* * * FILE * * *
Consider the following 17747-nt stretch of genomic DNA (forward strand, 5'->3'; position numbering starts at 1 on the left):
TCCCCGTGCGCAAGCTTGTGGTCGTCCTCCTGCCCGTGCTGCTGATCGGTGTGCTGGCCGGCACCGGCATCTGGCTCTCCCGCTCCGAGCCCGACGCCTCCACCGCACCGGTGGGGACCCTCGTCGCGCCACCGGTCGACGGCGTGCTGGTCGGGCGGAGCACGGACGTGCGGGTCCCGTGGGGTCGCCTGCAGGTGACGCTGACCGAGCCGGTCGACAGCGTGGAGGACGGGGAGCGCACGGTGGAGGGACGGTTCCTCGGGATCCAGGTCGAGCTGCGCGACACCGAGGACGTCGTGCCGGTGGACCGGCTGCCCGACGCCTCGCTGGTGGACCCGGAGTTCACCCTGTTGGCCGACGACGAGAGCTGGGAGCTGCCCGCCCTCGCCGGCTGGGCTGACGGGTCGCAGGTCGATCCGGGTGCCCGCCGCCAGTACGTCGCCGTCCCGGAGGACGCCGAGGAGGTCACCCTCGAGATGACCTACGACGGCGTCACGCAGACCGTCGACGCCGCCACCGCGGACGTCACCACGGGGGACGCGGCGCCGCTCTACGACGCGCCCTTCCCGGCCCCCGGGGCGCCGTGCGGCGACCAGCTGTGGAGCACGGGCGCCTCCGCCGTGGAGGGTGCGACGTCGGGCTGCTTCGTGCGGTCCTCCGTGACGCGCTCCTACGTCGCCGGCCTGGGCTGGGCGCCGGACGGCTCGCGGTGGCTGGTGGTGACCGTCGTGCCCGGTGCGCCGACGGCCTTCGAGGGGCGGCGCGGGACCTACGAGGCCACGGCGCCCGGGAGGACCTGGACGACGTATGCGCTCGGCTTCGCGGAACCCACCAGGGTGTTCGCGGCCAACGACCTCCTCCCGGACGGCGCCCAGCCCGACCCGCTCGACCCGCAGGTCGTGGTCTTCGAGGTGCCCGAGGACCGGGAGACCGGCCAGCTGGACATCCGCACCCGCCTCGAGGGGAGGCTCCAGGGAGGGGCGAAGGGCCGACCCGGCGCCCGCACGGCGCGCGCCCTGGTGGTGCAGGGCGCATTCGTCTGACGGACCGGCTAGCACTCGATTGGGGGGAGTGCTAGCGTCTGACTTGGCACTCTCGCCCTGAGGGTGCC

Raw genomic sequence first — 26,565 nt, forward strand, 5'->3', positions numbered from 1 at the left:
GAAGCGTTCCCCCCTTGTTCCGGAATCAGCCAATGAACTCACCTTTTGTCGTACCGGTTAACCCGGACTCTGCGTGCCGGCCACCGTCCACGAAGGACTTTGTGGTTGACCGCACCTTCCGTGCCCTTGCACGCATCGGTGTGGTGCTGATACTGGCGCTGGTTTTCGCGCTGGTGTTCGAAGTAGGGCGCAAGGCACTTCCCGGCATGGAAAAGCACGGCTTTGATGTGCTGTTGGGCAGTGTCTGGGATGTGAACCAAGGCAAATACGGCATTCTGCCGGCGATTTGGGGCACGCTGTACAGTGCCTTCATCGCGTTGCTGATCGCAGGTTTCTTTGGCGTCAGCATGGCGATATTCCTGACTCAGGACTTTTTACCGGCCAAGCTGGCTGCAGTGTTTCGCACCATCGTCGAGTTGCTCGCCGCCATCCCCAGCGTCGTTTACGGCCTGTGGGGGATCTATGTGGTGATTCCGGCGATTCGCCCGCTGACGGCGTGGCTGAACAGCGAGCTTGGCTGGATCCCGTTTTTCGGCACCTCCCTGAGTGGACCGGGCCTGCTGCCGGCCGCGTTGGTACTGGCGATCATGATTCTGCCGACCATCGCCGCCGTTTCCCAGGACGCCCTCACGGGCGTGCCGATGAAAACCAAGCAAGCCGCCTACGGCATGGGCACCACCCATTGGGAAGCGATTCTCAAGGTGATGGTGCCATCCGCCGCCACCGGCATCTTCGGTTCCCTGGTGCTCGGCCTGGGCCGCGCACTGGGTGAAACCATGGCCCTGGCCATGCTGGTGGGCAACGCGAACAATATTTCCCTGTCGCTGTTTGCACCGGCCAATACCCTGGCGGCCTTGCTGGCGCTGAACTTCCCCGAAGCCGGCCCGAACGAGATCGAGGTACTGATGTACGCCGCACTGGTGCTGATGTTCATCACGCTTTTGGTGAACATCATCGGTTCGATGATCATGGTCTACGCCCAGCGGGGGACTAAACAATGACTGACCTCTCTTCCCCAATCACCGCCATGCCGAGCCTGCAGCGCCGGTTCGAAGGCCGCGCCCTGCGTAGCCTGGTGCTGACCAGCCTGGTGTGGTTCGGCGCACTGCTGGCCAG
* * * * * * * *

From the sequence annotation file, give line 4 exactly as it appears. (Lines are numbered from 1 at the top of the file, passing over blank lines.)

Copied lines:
GAAGCGTTCCCCCCTTGTTCCGGAATCAGCCAATGAACTCACCTTTTGTCGTACCGGTTAACCCGGACTCTGCGTGCCGGCCACCGTCCACGAAGGACTTTGTGGTTGACCGCACCTTCCGTGCCCTTGCACGCATCGGTGTGGTGCTGATACTGGCGCTGGTTTTCGCGCTGGTGTTCGAAGTAGGGCGCAAGGCACTTCCCGGCATGGAAAAGCACGGCTTTGATGTGCTGTTGGGCAGTGTCTGGGATGTGAACCAAGGCAAATACGGCATTCTGCCGGCGATTTGGGGCACGCTGTACAGTGCCTTCATCGCGTTGCTGATCGCAGGTTTCTTTGGCGTCAGCATGGCGATATTCCTGACTCAGGACTTTTTACCGGCCAAGCTGGCTGCAGTGTTTCGCACCATCGTCGAGTTGCTCGCCGCCATCCCCAGCGTCGTTTACGGCCTGTGGGGGATCTATGTGGTGATTCCGGCGATTCGCCCGCTGACGGCGTGGCTGAACAGCGAGCTTGGCTGGATCCCGTTTTTCGGCACCTCCCTGAGTGGACCGGGCCTGCTGCCGGCCGCGTTGGTACTGGCGATCATGATTCTGCCGACCATCGCCGCCGTTTCCCAGGACGCCCTCACGGGCGTGCCGATGAAAACCAAGCAAGCCGCCTACGGCATGGGCACCACCCATTGGGAAGCGATTCTCAAGGTGATGGTGCCATCCGCCGCCACCGGCATCTTCGGTTCCCTGGTGCTCGGCCTGGGCCGCGCACTGGGTGAAACCATGGCCCTGGCCATGCTGGTGGGCAACGCGAACAATATTTCCCTGTCGCTGTTTGCACCGGCCAATACCCTGGCGGCCTTGCTGGCGCTGAACTTCCCCGAAGCCGGCCCGAACGAGATCGAGGTACTGATGTACGCCGCACTGGTGCTGATGTTCATCACGCTTTTGGTGAACATCATCGGTTCGATGATCATGGTCTACGCCCAGCGGGGGACTAAACAATGACTGACCTCTCTTCCCCAATCACCGCCATGCCGAGCCTGCAGCGCCGGTTCGAAGGCCGCGCCCTGCGTAGCCTGGTGCTGACCAGCCTGGTGTGGTTCGGCGCACTGCTGGCCAG